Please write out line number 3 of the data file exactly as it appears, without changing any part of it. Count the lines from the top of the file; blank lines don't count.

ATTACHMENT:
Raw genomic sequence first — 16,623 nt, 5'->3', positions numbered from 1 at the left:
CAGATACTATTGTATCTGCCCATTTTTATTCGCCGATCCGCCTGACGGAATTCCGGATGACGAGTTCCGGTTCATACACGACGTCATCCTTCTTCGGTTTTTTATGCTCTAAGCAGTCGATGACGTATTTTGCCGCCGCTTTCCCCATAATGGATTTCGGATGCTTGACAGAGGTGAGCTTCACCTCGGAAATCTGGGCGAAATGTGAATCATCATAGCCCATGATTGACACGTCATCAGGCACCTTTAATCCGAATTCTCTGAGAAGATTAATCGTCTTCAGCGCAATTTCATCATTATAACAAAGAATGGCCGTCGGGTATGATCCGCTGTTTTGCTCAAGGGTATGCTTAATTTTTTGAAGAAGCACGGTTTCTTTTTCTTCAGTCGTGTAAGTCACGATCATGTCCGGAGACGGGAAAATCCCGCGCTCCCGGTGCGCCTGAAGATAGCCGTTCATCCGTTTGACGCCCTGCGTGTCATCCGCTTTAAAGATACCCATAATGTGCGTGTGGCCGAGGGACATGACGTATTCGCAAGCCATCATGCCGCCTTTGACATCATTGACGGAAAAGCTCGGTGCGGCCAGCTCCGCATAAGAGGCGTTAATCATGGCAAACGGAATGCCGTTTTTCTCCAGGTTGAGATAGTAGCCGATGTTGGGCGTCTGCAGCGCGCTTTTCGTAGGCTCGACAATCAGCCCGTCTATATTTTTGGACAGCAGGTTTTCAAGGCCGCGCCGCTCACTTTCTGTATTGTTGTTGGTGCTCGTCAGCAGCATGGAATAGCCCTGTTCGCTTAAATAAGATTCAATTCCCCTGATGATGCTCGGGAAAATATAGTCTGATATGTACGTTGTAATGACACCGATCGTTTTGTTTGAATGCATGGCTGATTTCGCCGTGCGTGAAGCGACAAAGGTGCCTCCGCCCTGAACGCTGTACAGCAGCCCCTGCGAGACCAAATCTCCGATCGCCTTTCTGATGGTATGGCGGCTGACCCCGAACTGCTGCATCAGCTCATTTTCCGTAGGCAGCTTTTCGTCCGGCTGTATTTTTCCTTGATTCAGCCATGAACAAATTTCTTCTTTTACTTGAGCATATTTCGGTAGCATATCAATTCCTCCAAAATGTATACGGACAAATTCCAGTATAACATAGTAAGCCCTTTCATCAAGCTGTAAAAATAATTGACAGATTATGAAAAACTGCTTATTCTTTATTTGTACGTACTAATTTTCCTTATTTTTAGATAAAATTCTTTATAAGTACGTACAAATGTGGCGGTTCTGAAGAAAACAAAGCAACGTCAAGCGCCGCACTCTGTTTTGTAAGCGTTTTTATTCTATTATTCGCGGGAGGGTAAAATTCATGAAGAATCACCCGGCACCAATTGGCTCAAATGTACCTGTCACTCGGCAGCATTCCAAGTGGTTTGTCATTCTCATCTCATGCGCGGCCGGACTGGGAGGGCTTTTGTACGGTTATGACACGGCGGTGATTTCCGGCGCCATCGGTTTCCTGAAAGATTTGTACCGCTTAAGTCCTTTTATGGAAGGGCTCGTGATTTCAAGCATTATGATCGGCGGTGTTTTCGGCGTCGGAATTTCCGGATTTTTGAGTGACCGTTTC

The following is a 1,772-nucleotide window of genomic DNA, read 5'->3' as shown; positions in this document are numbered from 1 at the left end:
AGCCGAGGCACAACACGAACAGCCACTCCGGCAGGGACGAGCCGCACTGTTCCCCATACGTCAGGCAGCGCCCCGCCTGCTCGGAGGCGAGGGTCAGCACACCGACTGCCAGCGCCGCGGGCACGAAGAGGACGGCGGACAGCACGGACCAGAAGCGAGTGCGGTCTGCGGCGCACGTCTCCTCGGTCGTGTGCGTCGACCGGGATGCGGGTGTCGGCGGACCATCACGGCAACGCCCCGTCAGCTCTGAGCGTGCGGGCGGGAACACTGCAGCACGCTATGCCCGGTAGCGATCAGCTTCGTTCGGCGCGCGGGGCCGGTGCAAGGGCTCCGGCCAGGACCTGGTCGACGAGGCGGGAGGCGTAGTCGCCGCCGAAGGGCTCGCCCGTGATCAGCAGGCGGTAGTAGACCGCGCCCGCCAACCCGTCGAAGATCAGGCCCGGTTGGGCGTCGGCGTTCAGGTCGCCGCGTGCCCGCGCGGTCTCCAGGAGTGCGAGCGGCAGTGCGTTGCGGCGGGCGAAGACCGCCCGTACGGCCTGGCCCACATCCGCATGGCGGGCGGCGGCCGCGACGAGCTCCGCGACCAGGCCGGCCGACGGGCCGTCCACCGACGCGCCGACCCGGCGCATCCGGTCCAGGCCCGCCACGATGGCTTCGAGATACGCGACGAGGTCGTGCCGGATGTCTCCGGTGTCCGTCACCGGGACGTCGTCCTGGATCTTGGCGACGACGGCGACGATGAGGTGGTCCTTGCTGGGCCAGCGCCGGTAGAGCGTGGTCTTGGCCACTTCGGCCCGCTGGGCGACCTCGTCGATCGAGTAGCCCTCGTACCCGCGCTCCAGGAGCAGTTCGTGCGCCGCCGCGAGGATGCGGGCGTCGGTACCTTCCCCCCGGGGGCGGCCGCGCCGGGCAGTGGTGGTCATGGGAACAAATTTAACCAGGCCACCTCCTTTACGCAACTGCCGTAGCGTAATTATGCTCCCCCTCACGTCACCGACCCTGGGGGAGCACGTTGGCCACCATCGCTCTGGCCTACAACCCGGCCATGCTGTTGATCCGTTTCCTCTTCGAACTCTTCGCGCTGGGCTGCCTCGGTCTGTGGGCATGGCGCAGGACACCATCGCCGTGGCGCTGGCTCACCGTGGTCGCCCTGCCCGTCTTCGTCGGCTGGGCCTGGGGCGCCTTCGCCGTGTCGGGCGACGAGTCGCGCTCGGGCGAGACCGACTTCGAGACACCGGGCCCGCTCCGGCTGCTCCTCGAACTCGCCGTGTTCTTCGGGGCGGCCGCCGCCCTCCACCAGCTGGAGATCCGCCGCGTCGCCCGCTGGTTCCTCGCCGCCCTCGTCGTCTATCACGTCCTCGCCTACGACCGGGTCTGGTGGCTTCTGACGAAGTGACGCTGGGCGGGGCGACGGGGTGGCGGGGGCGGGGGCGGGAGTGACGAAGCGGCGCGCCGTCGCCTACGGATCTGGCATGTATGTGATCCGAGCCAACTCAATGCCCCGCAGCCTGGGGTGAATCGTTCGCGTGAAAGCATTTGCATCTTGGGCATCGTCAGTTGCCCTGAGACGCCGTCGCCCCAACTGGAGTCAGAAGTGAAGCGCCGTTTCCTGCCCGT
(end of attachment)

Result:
The following is a 1,772-nucleotide window of genomic DNA, read 5'->3' as shown; positions in this document are numbered from 1 at the left end: